Fiat Ducato review

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When the Fiat Ducato was launched, it very much slid under the radar. There was no fanfare and no gimmicks. It just arrived and began delivering. That’s part of the reason why the Ducato has become such a phenomenal success in the large van sector – not that you’ll notice many of them around, and that’s because it's most commonly used as a motorhome.

It’s also a shared product with the Peugeot Boxer and Citroën Relay. They, too, are popular in the motorhome sector, but it’s the Ducato that has stolen a march on its rivals. That’s not to say it doesn’t make a competent van too. A high payload capacity is, after all, one of the reasons why so many body builders use vans for motorhomes, the other being that, unlike the Peugeot and the Citroën, the Fiat comes with a choice of engines and power outputs.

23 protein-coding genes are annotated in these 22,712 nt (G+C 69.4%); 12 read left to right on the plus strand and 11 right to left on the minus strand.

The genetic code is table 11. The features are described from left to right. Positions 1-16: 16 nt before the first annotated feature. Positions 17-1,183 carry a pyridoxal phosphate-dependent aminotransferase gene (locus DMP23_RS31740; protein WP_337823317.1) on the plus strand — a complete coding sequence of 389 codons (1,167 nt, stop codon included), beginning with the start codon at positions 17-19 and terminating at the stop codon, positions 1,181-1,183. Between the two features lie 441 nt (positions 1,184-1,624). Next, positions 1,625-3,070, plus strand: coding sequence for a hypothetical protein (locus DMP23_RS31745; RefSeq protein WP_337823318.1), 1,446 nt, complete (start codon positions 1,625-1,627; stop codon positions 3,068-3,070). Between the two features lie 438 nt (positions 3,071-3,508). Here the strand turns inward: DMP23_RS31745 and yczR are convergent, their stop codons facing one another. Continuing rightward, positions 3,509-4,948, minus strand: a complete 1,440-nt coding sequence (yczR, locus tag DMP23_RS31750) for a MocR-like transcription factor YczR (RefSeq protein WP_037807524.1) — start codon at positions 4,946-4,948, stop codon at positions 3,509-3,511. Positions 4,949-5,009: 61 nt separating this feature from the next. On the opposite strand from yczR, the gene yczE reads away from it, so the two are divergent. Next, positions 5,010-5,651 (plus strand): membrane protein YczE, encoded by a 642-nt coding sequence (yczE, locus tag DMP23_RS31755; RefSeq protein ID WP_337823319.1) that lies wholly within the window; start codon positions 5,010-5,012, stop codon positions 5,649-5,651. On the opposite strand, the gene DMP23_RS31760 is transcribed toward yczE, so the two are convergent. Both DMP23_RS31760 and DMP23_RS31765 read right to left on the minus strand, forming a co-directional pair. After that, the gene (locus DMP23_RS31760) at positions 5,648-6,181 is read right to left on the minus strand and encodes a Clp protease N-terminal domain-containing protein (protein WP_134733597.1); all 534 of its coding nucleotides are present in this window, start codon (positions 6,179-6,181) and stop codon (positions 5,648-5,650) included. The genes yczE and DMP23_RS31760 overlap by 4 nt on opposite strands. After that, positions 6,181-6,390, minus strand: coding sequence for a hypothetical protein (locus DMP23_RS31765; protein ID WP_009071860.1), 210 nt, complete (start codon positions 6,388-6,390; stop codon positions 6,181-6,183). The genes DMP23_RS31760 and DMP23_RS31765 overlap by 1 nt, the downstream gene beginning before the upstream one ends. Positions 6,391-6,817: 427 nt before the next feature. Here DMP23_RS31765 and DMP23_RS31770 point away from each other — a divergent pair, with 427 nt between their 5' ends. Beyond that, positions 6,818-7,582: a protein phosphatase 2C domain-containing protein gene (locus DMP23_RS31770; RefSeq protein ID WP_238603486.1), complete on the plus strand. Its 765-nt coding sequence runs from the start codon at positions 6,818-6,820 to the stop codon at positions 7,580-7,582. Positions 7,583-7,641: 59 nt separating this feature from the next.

Fiat’s own Multijet II diesel engine technology provides power across the range, with outputs from 115bhp to 177bhp. Previously available with a choice of two engines (a 2.3 and a 3.0), the Ducato now has a downsized 2.0-litre unit for the entry-level 115bhp option and a revised 2.3 with 130bhp, 150bhp or 177bhp outputs. The 150bhp engine is also available as an ultra-efficient EcoJet option that improves fuel economy to a claimed 47.9mpg.

The Ducato is available in more than 10,000 different configurations, with four body lengths and three body heights. Sizes L1H1 to L3H2 constitute the regular vans, while a heavier-duty Ducato Maxis is available in L2H2 up to L4H3 sizes. There’s also the option of a Comfort-Matic automatic gearbox, available on all models except the entry-level engine.

Competition for the Ducato comes in the form of the Ford Transit, Mercedes Sprinter and Nissan NV400, not to mention its own Peugeot Boxer and Citroën Relay family members.

As well as a panel van, the Ducato is available as a platform and chassis cab (used for those motorhome conversions), dropside, three-way tipper, crew van and minibus. The Ducato is available only with front-wheel drive.

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